• Struggling readers are seldom given this task, on the assumption that only proficient readers can analyze, interpret, or critique a text. So for that very reason it is critical that struggling readers be given permission to do this work!
  • And you know that any task can be scaffolded! Helping a student analyze, critique, and interpret what he or she reads might be a task for which you may want some scaffolding.
  • That is, you will probably need expert help (scaffolding for your own work with the student). Find a sympathetic teacher or team member to help you.
  • In any case, the same types of variations are possible with this activity as for annotating or summarizing a text. To help you learn a bit more about this task, check out the FAQs below.

*The teaching ideas are based on suggestions in Graham, S., & Hebert, M. (2010). Writing to read: Evidence for how writing can improve reading. Washington, DC: Alliance for Excellent Education. Retrieved from

FAQs for Teaching Idea #3

Q.  Isn’t “analysis” something that only experts should do?
A.  Analysis is about taking a text apart to see how the pieces contribute to the whole. It’s a detailed sort of summary, but with comments about how things fit together. Anyone can do analysis, though it takes lots of practice to become expert.

Q.  I thought the expression “it’s just your interpretation” is one way to tell someone they’re wrong. Why do we want students to give their interpretation anyhow?
A.   Interpretation is also like a summary, but one that imposes a particular viewpoint: the task requires the writer to describe that viewpoint and apply it to the text. Interpretation summaries one text from the viewpoint of another. For that reason, it’s a bit more difficult than analysis.

Q. How is “critique” different from criticism? Do we really want to encourage students to give criticism?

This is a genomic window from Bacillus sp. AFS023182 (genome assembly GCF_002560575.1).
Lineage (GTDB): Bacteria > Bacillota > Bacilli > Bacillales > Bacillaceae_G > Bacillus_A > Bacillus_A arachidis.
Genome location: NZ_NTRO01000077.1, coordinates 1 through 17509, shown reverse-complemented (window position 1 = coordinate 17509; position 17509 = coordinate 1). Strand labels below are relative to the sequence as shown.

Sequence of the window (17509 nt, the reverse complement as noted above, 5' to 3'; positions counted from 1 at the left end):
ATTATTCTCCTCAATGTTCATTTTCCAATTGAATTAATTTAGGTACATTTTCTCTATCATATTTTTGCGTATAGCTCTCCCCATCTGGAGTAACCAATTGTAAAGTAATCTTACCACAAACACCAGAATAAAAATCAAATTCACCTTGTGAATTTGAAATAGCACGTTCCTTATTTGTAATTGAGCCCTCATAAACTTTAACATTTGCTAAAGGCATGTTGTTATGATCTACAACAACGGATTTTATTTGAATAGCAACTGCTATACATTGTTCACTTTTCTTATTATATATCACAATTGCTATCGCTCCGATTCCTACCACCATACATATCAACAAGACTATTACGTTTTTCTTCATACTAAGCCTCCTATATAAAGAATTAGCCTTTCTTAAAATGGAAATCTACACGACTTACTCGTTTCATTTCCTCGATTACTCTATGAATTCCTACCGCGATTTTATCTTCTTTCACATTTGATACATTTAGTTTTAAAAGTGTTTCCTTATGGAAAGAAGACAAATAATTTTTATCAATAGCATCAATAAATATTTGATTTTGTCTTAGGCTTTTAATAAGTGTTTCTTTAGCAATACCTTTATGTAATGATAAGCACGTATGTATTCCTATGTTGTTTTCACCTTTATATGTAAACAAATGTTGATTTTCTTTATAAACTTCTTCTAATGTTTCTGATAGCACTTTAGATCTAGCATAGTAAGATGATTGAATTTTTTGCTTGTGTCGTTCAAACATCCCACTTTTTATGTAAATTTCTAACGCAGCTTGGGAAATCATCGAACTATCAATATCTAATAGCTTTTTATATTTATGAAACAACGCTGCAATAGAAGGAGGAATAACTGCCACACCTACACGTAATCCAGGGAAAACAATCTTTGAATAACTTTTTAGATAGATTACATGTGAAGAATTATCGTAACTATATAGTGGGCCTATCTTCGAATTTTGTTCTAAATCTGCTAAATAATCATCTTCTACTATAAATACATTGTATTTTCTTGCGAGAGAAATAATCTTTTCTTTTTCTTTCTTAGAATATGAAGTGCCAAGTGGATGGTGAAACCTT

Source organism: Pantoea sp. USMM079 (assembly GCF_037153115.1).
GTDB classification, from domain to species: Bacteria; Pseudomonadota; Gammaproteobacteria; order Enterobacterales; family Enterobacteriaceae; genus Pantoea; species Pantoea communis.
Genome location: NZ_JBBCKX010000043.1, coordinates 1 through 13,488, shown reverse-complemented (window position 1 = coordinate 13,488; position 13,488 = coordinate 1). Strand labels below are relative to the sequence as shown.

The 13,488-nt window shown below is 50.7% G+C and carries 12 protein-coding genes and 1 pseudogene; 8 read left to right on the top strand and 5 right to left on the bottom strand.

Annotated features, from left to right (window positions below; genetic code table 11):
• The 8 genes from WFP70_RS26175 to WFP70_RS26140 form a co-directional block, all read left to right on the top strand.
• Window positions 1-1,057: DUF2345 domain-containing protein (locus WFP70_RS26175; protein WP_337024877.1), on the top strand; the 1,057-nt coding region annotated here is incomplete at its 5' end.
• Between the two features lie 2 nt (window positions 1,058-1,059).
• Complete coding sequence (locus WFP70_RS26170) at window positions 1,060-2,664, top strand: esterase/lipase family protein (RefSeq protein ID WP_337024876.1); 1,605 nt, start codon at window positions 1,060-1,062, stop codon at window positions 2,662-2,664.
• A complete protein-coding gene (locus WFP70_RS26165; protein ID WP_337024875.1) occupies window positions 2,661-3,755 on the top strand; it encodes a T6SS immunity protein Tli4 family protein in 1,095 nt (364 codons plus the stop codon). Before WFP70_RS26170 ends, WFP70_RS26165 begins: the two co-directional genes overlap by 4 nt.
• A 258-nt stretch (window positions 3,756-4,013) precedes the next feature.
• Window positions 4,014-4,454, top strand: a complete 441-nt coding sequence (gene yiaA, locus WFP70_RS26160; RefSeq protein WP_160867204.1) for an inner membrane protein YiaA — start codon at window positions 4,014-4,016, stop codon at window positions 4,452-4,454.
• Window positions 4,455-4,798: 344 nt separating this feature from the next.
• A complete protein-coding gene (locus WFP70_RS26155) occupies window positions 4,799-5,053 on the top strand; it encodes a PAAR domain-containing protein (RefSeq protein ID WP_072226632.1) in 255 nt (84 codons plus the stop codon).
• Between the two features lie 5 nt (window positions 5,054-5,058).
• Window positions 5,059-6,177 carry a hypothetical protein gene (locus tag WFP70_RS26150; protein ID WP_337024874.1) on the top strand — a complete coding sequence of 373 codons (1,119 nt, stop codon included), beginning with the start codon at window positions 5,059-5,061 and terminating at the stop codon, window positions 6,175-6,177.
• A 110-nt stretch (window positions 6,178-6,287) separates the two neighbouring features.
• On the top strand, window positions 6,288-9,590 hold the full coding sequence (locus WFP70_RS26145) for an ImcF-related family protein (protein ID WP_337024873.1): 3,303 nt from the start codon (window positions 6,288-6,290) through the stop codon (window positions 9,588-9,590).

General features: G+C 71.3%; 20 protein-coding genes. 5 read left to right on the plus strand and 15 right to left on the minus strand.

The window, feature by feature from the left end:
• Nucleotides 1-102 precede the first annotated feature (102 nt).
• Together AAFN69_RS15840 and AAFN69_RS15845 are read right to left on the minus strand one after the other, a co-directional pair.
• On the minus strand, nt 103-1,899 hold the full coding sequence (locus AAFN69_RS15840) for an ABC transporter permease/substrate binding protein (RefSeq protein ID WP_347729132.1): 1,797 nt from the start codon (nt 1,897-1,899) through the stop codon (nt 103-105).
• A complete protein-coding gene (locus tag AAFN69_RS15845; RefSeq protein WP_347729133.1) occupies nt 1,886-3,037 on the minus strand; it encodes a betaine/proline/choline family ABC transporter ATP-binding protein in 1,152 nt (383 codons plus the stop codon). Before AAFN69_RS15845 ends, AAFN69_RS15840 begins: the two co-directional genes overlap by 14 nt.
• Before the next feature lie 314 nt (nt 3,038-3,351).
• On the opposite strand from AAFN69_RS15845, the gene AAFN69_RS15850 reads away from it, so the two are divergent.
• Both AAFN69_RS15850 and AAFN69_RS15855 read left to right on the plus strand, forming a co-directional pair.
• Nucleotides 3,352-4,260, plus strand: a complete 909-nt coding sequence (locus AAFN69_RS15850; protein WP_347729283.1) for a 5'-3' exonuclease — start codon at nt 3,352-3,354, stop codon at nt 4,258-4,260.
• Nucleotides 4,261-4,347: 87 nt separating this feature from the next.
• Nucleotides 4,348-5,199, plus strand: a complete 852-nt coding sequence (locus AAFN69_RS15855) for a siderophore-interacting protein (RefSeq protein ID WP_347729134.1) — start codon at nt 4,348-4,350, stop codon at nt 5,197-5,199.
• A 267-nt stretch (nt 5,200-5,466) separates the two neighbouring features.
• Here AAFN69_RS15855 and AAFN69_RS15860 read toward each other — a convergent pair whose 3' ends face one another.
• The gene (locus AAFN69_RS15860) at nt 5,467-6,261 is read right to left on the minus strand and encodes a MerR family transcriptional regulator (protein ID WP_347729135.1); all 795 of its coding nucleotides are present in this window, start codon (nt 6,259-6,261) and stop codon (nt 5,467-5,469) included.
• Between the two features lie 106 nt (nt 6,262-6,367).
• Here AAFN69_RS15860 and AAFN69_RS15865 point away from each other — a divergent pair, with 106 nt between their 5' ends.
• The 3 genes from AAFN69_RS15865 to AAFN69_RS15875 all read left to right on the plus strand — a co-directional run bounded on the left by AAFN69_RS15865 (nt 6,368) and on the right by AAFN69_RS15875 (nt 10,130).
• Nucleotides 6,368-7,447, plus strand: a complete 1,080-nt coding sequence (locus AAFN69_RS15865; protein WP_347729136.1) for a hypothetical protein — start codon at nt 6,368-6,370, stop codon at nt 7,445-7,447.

A.  Critique is like criticism, and we do want students to give criticism. The thing is to help them say more than “I don’t like it.” Instead, we want them to specify exactly what they don’t like, but more importantly why others should care—what the reasons are in detail.

Debriefing the Tool

For all readers, the point of reading is comprehension: making sense of the text. As compared to comprehending what someone is saying, comprehending written material has another layer of difficulty. Readers have to decipher the letters, words, sentences, paragraphs, and major sections of the text. Then they put it all together in their minds—that is the sense-making part.

If you are talking to someone and you don’t understand, you can ask the speaker for a repetition or an explanation. Repetition is needed when you haven’t deciphered correctly (that is, didn’t accurately hear what was said). Explanation is needed, however, when you have deciphered correctly, but still don’t get the point. Reading comprehension confronts both problems, but here’s the difference: it doesn’t look like you can ask the text to explain itself, and you don’t get to talk back to the text …. or can you, and do you?

Talking back to the text is exactly what writing to read encourages: when you write about the text, you do get to talk back to it! In fact, talking back to texts is the whole point because it’s a very active form of comprehension. So, when these activities work well, students read better: they learn to force texts to mean something to them. This sort of reading is hard work, so novices definitely need the scaffolding you can supply.